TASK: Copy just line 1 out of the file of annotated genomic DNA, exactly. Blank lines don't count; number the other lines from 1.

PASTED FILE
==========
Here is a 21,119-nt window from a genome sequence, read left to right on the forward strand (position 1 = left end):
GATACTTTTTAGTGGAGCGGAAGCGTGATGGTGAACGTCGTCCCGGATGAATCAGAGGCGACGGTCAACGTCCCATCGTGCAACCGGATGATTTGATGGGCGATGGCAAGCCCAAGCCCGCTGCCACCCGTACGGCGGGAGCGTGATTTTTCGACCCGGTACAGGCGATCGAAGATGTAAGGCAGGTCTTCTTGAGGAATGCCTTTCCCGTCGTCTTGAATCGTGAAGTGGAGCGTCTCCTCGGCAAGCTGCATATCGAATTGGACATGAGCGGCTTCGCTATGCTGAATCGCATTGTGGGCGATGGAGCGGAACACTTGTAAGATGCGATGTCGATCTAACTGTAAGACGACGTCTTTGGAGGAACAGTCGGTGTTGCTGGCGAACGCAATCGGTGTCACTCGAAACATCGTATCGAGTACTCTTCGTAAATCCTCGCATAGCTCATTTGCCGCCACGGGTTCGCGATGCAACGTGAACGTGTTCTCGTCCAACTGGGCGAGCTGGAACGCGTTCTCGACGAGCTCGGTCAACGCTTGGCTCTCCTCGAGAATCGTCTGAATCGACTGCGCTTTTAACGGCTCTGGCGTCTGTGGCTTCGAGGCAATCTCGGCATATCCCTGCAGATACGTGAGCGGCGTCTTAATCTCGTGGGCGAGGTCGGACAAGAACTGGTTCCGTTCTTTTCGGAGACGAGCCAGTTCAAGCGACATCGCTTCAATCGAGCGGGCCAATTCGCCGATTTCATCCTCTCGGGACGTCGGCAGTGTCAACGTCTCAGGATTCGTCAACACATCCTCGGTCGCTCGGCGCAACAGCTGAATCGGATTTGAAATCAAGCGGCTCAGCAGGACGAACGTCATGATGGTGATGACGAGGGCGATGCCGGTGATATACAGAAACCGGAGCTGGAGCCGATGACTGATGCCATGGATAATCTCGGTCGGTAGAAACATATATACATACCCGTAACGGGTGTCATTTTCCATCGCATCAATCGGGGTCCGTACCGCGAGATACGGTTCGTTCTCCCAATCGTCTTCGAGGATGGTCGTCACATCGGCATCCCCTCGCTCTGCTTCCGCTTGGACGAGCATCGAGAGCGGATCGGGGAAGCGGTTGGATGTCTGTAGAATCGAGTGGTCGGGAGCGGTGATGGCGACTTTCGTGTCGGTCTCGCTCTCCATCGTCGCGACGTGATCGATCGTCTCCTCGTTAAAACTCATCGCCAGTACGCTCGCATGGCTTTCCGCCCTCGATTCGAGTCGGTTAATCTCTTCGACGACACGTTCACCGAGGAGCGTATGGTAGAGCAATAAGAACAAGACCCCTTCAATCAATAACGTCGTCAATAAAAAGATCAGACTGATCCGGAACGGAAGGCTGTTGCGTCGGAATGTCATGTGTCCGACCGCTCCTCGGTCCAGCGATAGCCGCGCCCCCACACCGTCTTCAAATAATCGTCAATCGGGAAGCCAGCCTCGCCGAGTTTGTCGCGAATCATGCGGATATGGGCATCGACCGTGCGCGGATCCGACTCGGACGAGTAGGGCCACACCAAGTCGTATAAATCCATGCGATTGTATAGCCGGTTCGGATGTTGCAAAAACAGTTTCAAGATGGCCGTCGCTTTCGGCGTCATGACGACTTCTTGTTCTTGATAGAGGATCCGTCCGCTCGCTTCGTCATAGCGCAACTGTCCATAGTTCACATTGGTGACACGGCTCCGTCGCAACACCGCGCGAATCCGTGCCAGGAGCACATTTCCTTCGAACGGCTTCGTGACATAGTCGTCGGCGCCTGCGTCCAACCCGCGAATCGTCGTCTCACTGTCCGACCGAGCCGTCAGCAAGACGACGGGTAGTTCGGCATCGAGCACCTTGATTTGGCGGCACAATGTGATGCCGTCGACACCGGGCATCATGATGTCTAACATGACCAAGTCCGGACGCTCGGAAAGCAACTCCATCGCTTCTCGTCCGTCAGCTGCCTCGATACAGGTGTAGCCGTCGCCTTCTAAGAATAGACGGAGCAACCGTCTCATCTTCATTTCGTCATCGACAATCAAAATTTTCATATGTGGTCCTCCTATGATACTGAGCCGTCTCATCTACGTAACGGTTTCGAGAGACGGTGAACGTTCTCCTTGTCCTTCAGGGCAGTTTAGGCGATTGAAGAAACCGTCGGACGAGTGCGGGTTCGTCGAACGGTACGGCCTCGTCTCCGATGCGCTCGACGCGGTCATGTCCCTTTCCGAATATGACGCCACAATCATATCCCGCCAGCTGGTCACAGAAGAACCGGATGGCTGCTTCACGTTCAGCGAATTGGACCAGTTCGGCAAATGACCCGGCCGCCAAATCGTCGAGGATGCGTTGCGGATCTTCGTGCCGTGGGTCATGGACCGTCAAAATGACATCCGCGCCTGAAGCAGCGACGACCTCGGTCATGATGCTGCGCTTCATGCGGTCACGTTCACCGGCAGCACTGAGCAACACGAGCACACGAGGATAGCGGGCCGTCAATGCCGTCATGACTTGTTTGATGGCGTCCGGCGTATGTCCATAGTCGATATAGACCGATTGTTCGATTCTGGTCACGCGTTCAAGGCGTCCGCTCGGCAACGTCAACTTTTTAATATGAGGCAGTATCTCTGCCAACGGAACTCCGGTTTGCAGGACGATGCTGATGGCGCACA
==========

Here is a 21,119-nt window from a genome sequence, read left to right on the forward strand (position 1 = left end):